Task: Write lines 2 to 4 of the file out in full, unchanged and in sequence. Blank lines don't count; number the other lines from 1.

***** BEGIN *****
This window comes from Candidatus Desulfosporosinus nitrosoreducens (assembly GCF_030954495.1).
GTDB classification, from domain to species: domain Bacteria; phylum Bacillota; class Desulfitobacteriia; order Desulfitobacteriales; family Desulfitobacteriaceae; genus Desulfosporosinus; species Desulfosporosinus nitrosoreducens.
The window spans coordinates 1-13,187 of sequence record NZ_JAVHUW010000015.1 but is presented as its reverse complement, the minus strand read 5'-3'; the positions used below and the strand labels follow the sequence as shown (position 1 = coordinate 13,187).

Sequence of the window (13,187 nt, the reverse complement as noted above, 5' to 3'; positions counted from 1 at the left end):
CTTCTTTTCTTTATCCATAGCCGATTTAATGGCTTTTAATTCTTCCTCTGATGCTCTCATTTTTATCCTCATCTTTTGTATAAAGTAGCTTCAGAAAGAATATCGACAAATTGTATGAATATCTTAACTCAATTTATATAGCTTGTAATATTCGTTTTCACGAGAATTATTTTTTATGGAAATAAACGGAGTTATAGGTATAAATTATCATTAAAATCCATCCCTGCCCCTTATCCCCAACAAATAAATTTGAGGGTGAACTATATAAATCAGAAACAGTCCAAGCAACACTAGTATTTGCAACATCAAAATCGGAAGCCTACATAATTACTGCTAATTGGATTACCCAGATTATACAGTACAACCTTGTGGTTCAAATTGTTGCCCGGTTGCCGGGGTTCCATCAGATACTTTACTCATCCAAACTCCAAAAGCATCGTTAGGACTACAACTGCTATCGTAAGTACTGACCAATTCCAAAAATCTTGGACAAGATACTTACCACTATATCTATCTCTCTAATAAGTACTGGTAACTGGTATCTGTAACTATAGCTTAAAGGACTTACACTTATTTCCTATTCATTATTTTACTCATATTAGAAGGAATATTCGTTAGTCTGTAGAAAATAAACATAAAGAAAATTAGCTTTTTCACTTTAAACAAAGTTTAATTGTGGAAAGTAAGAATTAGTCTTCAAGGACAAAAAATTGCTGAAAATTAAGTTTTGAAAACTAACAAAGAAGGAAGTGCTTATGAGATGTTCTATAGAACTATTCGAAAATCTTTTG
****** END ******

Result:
GTDB classification, from domain to species: domain Bacteria; phylum Bacillota; class Desulfitobacteriia; order Desulfitobacteriales; family Desulfitobacteriaceae; genus Desulfosporosinus; species Desulfosporosinus nitrosoreducens.
The window spans coordinates 1-13,187 of sequence record NZ_JAVHUW010000015.1 but is presented as its reverse complement, the minus strand read 5'-3'; the positions used below and the strand labels follow the sequence as shown (position 1 = coordinate 13,187).

Sequence of the window (13,187 nt, the reverse complement as noted above, 5' to 3'; positions counted from 1 at the left end):